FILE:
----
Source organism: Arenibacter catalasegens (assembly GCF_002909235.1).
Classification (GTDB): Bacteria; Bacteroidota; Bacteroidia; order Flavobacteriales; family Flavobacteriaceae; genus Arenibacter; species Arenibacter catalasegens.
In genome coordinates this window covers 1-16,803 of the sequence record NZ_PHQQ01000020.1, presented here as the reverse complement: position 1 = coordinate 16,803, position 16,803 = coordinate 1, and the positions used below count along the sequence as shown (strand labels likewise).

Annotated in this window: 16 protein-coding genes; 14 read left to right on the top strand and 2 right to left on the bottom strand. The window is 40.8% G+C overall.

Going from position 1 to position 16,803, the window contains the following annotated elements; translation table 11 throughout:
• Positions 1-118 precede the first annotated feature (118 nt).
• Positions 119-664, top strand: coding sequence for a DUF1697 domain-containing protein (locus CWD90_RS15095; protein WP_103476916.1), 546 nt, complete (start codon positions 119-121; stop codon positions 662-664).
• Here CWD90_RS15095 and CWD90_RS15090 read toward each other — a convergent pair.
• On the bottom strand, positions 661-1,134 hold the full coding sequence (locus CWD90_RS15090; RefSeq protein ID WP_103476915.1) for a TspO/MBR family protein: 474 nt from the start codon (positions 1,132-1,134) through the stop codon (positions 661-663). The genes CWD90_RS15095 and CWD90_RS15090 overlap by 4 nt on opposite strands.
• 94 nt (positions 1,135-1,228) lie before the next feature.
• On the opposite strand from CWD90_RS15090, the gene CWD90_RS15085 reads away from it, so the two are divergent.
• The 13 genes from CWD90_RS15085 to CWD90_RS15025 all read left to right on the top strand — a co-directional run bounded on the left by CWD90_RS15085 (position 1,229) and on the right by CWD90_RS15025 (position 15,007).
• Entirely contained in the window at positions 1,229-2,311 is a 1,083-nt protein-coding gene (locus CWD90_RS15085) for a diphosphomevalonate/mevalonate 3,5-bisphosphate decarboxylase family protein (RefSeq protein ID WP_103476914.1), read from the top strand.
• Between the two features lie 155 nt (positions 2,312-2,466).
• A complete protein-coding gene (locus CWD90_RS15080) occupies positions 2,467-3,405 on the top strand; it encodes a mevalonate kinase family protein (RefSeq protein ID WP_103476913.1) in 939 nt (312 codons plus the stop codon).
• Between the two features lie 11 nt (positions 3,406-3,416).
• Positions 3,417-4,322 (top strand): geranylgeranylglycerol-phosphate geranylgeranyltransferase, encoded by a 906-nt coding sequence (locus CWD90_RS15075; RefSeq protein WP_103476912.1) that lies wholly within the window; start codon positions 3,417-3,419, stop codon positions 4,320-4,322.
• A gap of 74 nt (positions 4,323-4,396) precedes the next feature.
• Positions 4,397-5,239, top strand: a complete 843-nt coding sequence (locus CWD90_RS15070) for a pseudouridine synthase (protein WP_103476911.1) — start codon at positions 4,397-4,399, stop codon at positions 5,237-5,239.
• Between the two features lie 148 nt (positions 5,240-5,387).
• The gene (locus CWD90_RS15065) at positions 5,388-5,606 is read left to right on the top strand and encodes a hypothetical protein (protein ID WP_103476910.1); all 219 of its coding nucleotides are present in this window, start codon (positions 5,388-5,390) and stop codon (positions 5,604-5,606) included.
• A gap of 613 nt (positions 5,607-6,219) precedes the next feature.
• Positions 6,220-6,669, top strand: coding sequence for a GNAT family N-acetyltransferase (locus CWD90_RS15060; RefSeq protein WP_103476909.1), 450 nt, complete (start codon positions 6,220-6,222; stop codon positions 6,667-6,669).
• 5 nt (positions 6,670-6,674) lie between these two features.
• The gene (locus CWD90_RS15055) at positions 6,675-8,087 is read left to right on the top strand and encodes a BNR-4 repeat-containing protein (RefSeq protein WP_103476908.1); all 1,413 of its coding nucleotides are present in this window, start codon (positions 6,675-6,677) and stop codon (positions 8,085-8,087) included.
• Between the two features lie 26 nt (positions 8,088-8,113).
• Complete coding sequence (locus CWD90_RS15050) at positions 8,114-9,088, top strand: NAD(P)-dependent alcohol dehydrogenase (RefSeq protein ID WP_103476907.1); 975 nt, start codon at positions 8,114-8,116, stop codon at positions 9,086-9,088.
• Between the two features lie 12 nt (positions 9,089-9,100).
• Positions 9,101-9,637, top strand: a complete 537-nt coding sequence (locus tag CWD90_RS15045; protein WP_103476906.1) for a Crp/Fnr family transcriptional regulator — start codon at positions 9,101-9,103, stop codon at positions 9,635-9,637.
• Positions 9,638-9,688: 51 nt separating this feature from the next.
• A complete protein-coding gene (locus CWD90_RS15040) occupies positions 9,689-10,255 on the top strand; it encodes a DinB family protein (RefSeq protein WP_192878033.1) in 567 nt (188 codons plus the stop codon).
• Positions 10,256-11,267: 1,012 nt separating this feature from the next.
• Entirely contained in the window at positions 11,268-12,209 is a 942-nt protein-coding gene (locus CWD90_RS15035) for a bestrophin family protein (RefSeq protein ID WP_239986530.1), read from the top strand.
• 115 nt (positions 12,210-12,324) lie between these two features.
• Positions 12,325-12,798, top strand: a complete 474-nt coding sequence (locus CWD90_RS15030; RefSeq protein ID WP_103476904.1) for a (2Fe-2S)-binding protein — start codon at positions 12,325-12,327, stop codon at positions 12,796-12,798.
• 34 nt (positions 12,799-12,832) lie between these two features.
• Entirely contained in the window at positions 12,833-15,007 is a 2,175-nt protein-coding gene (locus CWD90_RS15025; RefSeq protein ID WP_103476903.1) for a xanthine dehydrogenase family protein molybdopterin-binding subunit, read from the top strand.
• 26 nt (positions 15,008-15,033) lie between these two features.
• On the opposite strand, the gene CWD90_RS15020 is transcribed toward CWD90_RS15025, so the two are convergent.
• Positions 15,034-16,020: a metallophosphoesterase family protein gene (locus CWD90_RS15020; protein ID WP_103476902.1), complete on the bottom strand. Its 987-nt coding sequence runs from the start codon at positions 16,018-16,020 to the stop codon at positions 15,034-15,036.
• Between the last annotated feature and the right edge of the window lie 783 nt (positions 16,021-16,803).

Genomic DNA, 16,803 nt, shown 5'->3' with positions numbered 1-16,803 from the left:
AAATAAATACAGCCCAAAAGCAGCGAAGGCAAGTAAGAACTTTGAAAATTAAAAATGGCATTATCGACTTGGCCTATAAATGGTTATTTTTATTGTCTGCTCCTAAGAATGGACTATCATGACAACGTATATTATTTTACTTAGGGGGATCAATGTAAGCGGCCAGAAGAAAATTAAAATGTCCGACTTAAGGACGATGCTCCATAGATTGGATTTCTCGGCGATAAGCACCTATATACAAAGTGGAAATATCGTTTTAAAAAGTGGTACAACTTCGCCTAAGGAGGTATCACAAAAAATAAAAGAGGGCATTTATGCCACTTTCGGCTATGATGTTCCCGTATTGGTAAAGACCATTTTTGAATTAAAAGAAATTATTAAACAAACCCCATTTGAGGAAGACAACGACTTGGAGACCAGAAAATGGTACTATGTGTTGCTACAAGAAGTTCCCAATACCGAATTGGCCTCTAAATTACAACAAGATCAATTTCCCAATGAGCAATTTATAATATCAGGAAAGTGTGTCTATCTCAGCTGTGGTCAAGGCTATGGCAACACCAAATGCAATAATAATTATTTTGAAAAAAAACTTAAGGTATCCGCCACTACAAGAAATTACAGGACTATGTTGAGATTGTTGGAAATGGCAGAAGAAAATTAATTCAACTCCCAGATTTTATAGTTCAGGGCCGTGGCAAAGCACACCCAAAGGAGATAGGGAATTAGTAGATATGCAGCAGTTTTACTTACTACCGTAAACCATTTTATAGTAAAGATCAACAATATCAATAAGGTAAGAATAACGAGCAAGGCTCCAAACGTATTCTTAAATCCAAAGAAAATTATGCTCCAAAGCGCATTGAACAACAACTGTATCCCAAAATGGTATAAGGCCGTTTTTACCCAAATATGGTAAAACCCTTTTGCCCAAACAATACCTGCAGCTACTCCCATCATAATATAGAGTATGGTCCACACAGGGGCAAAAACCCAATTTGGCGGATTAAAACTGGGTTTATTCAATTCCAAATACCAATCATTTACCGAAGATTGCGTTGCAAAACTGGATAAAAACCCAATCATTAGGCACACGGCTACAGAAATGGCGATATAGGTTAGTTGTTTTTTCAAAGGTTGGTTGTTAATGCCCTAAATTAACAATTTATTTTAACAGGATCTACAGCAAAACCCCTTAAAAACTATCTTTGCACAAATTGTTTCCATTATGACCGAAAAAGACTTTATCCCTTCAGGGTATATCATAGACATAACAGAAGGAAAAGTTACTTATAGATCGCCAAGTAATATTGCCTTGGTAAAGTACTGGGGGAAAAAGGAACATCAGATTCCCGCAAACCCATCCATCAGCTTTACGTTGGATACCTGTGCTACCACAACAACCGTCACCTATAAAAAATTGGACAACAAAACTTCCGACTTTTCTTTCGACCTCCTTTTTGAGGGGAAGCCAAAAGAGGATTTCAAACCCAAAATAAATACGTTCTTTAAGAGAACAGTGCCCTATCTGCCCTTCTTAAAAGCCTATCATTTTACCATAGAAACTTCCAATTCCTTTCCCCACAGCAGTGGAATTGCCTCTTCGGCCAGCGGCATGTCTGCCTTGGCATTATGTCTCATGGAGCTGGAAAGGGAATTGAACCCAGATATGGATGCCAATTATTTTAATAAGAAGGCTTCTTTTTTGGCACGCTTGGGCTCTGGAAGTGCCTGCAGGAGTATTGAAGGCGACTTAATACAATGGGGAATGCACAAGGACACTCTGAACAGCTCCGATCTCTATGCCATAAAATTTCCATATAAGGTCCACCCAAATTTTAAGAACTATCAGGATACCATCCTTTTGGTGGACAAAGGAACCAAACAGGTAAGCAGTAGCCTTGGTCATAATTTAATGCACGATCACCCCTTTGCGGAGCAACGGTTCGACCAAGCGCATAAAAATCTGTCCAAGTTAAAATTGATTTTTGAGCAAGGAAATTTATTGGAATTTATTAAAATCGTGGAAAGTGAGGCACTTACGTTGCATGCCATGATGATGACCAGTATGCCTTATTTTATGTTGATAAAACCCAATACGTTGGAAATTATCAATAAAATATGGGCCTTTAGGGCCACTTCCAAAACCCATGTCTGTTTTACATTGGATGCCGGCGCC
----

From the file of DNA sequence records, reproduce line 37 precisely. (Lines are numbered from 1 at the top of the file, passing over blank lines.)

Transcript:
• Entirely contained in the window at positions 12,833-15,007 is a 2,175-nt protein-coding gene (locus CWD90_RS15025; RefSeq protein ID WP_103476903.1) for a xanthine dehydrogenase family protein molybdopterin-binding subunit, read from the top strand.